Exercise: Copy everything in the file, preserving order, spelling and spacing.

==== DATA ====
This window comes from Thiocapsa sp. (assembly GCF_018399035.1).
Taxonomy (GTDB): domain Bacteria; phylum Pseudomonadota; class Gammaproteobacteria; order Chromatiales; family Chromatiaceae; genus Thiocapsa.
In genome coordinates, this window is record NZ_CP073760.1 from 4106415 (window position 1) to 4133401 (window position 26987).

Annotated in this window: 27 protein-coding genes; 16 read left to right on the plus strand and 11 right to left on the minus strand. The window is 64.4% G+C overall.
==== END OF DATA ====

This window comes from Thiocapsa sp. (assembly GCF_018399035.1).
Taxonomy (GTDB): domain Bacteria; phylum Pseudomonadota; class Gammaproteobacteria; order Chromatiales; family Chromatiaceae; genus Thiocapsa.
In genome coordinates, this window is record NZ_CP073760.1 from 4106415 (window position 1) to 4133401 (window position 26987).

Annotated in this window: 27 protein-coding genes; 16 read left to right on the plus strand and 11 right to left on the minus strand. The window is 64.4% G+C overall.